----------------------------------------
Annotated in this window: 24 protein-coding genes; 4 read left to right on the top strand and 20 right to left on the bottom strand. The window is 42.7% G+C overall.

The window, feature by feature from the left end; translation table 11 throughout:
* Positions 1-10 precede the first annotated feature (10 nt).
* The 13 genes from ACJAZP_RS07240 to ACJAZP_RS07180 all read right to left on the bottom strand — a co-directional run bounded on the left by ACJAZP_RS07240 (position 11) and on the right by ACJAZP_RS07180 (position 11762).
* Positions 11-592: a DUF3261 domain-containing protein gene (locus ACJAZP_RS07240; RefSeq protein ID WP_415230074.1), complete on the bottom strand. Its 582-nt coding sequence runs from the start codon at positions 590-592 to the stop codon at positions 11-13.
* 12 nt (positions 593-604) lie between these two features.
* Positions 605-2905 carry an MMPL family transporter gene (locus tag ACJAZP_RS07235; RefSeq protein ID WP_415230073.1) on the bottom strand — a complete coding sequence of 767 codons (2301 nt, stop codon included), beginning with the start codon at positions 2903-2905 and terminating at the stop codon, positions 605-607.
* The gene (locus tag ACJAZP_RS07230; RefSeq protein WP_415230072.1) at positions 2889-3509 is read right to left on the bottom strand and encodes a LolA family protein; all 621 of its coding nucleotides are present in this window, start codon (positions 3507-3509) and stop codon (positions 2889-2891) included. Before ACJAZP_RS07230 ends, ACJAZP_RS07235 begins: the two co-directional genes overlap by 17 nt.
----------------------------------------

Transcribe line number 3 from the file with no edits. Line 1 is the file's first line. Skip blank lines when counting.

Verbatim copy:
* Positions 1-10 precede the first annotated feature (10 nt).